PROTESTERS have taken a stand against Wagga Council's controversial proposal to ditch prayer at its meetings.
Two local women who did not wish to be identified, told The Daily Advertiser that they were attending their first council meeting to protest the draft plans to drop prayer from its meeting procedure.
A sign that read 'keep the prayer' was brought along for the councillors to see at the Monday night council meeting.
The council's proposal to scrap prayer is just one of several suggested changes to its Code of Meeting Practice document.
The document suggests an affirmation, the national anthem or a non-denominational prayer as alternatives to the traditional prayer.
However, the proposed changes has been met by a heated debate between people in favour and against the possible outcome.
Darcy Maybon, of Turvey Park, is just one person who thinks prayer should be a permanent fixture to the bi-monthly meetings. But, he also believes an affirmation could be included, in conjunction with the prayer.
"There should be an affirmation at the start of the council meetings for people of other faiths - or no faiths in fact," he said.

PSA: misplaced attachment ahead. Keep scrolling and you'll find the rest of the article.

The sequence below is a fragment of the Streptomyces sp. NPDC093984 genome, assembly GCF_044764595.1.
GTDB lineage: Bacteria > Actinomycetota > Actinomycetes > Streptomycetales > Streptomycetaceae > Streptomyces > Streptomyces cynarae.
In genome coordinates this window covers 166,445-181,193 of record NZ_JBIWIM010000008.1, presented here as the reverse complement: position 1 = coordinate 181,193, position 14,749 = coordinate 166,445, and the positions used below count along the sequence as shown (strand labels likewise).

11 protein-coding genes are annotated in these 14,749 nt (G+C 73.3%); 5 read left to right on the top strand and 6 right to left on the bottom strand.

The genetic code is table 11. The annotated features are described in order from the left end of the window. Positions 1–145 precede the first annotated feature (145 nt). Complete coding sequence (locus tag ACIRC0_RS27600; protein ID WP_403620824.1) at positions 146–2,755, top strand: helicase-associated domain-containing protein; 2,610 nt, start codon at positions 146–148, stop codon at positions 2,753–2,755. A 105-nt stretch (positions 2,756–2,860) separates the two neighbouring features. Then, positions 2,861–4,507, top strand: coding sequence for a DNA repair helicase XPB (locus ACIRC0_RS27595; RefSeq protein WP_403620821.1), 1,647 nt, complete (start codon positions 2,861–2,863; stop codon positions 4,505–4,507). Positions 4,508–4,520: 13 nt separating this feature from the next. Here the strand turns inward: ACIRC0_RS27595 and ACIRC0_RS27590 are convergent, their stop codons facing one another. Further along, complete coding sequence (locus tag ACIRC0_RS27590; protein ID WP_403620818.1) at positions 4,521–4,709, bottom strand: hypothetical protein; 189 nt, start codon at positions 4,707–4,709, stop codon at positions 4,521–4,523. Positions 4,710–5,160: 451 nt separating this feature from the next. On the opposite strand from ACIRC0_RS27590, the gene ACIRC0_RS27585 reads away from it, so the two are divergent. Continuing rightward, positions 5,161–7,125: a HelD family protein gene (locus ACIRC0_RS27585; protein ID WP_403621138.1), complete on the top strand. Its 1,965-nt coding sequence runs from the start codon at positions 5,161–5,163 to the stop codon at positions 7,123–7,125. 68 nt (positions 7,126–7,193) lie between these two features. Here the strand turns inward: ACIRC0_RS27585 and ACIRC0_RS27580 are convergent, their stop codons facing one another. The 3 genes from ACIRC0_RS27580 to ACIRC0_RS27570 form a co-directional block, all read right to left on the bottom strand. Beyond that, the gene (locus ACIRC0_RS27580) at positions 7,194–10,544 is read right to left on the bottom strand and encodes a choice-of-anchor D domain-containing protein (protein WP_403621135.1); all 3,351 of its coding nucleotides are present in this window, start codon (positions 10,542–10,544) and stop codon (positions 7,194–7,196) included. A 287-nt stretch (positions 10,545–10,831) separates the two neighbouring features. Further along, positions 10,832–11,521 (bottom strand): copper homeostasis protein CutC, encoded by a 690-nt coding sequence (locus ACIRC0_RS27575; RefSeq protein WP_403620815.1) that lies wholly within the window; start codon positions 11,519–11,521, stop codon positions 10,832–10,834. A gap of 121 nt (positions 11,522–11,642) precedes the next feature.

"I would like to see the traditional prayer retained, but in a balanced way to not only preserve our heritage, but to accommodate for newer faiths in our community."
Mr Maybon said there are parts of Christianity that he does not agree with, but prayer should be a part of the future in order to remember the community's history.
"Our heritage is important, it's our roots and it will always be important," he said.
"The majority of people in the Wagga community do nominate as Christians and the Geo-Christian ethics have been a part of our Australian history and the constitution was also built on these principles.
"There are actions that have been said in the name of Christianity that leaves much to be desired. I don't agree with all the things that goes under the name of religion.
"But, we need to remember where we have been and where we are at. It is not the time to ditch prayer."
I would like to see the traditional prayer retained, but in a balanced way to not only preserve our heritage, but to accommodate for newer faiths in our community.Darcy Maybon
Mr Maybon said people must remember that the debate, and ultimate decision, is not intended to offend.
"Nobody wants people to be hurt, but it is certainly not hurtful to remember where we have come from," he said.
"I think we should also consider our Aboriginal people and the traditional beliefs they hold."
The council's Code of Practice document is no longer on public exhibition, however, submissions can be made until next week on June 10.
The feedback will be presented to councillors at a council meeting the next day.
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